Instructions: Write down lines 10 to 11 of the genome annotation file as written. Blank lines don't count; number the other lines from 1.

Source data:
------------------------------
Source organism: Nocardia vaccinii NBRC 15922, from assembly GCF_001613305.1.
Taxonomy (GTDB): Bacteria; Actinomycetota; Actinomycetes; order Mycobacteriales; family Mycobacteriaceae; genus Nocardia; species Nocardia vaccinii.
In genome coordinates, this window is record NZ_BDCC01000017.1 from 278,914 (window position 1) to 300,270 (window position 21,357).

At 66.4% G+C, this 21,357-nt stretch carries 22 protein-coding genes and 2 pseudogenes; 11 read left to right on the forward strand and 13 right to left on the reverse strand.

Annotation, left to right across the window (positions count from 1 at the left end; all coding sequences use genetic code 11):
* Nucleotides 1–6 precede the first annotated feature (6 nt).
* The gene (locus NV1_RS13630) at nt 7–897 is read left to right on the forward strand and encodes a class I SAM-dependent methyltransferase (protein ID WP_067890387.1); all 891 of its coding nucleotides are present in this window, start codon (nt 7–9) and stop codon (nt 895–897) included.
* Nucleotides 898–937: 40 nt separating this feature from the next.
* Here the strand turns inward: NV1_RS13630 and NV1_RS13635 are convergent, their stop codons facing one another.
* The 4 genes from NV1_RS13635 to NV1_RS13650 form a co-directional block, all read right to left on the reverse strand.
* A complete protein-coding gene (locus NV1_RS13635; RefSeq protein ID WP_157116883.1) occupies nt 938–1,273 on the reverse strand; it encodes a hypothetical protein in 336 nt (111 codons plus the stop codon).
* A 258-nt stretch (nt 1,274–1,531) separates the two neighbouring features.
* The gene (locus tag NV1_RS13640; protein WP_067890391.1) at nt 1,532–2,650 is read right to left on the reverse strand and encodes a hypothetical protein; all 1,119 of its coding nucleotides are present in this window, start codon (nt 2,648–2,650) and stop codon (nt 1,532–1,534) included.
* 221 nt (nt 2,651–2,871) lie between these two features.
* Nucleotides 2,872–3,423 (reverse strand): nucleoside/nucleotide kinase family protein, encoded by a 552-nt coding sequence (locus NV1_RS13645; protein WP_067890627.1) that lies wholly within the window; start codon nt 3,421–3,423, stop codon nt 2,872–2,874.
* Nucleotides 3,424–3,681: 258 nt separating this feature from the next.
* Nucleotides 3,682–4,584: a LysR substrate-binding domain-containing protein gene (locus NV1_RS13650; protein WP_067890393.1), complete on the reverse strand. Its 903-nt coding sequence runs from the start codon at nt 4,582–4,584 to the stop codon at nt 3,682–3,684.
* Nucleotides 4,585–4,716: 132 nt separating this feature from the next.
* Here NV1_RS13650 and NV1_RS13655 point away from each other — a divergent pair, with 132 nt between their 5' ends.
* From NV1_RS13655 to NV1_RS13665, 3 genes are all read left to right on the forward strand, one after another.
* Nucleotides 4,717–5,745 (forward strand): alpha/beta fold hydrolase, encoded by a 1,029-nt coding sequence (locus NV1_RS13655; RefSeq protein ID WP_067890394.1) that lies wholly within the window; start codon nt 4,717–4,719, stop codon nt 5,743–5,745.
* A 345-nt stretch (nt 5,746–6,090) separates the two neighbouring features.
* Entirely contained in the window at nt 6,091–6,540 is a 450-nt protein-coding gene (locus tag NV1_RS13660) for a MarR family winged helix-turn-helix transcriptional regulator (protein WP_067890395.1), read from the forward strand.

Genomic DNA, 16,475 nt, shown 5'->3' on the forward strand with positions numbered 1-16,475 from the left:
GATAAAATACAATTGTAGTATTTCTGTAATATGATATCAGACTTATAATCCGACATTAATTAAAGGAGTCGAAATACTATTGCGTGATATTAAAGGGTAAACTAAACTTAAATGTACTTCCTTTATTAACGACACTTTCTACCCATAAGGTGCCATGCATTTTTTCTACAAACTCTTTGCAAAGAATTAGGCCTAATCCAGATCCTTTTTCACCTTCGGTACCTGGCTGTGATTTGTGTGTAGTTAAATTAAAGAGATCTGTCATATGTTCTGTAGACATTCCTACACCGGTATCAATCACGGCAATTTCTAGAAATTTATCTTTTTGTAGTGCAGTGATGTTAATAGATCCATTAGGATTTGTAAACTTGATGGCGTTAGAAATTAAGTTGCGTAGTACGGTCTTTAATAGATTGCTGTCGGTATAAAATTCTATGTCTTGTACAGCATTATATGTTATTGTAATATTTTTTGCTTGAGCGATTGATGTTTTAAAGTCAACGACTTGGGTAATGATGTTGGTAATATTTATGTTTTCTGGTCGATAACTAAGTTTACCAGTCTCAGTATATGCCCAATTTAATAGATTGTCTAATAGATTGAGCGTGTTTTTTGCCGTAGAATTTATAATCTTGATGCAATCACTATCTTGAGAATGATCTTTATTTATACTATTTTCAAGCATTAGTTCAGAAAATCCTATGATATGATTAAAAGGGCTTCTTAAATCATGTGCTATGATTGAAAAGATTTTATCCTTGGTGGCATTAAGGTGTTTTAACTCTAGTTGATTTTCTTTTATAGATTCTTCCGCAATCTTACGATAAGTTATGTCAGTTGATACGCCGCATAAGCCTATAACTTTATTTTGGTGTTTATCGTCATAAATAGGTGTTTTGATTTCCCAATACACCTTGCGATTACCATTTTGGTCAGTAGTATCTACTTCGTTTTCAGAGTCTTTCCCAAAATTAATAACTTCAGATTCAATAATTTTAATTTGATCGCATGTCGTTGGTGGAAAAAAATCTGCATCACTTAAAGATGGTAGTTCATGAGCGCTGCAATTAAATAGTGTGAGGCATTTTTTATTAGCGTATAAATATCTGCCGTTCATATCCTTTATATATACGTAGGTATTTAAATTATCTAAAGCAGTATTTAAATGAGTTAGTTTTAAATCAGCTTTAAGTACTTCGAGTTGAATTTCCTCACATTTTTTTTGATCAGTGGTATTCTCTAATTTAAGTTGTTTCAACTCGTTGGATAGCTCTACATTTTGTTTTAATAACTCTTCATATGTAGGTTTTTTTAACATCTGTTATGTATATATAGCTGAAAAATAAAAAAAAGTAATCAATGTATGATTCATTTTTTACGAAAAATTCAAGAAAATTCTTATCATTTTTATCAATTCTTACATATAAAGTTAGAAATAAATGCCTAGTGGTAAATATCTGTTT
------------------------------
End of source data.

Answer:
* The 4 genes from NV1_RS13635 to NV1_RS13650 form a co-directional block, all read right to left on the reverse strand.
* A complete protein-coding gene (locus NV1_RS13635; RefSeq protein ID WP_157116883.1) occupies nt 938–1,273 on the reverse strand; it encodes a hypothetical protein in 336 nt (111 codons plus the stop codon).